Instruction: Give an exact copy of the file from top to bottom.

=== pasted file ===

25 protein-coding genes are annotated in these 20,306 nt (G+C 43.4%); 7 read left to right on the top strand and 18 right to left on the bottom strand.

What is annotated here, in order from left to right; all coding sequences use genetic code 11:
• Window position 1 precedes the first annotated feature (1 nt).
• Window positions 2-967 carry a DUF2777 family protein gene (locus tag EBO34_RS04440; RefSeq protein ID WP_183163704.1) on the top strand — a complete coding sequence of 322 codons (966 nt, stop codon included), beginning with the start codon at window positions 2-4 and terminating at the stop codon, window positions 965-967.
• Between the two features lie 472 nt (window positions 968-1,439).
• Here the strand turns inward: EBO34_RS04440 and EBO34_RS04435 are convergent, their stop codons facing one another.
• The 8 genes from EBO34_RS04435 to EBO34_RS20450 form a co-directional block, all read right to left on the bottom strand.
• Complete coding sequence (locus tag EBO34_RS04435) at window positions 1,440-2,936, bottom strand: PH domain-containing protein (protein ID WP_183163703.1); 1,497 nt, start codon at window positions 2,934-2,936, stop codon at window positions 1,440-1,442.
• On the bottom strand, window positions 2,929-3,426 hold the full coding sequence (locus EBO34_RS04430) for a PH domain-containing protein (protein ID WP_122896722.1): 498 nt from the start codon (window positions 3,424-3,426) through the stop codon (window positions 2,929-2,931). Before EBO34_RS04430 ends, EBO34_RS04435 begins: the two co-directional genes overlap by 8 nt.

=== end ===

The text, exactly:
25 protein-coding genes are annotated in these 20,306 nt (G+C 43.4%); 7 read left to right on the top strand and 18 right to left on the bottom strand.

What is annotated here, in order from left to right; all coding sequences use genetic code 11:
• Window position 1 precedes the first annotated feature (1 nt).
• Window positions 2-967 carry a DUF2777 family protein gene (locus tag EBO34_RS04440; RefSeq protein ID WP_183163704.1) on the top strand — a complete coding sequence of 322 codons (966 nt, stop codon included), beginning with the start codon at window positions 2-4 and terminating at the stop codon, window positions 965-967.
• Between the two features lie 472 nt (window positions 968-1,439).
• Here the strand turns inward: EBO34_RS04440 and EBO34_RS04435 are convergent, their stop codons facing one another.
• The 8 genes from EBO34_RS04435 to EBO34_RS20450 form a co-directional block, all read right to left on the bottom strand.
• Complete coding sequence (locus tag EBO34_RS04435) at window positions 1,440-2,936, bottom strand: PH domain-containing protein (protein ID WP_183163703.1); 1,497 nt, start codon at window positions 2,934-2,936, stop codon at window positions 1,440-1,442.
• On the bottom strand, window positions 2,929-3,426 hold the full coding sequence (locus EBO34_RS04430) for a PH domain-containing protein (protein ID WP_122896722.1): 498 nt from the start codon (window positions 3,424-3,426) through the stop codon (window positions 2,929-2,931). Before EBO34_RS04430 ends, EBO34_RS04435 begins: the two co-directional genes overlap by 8 nt.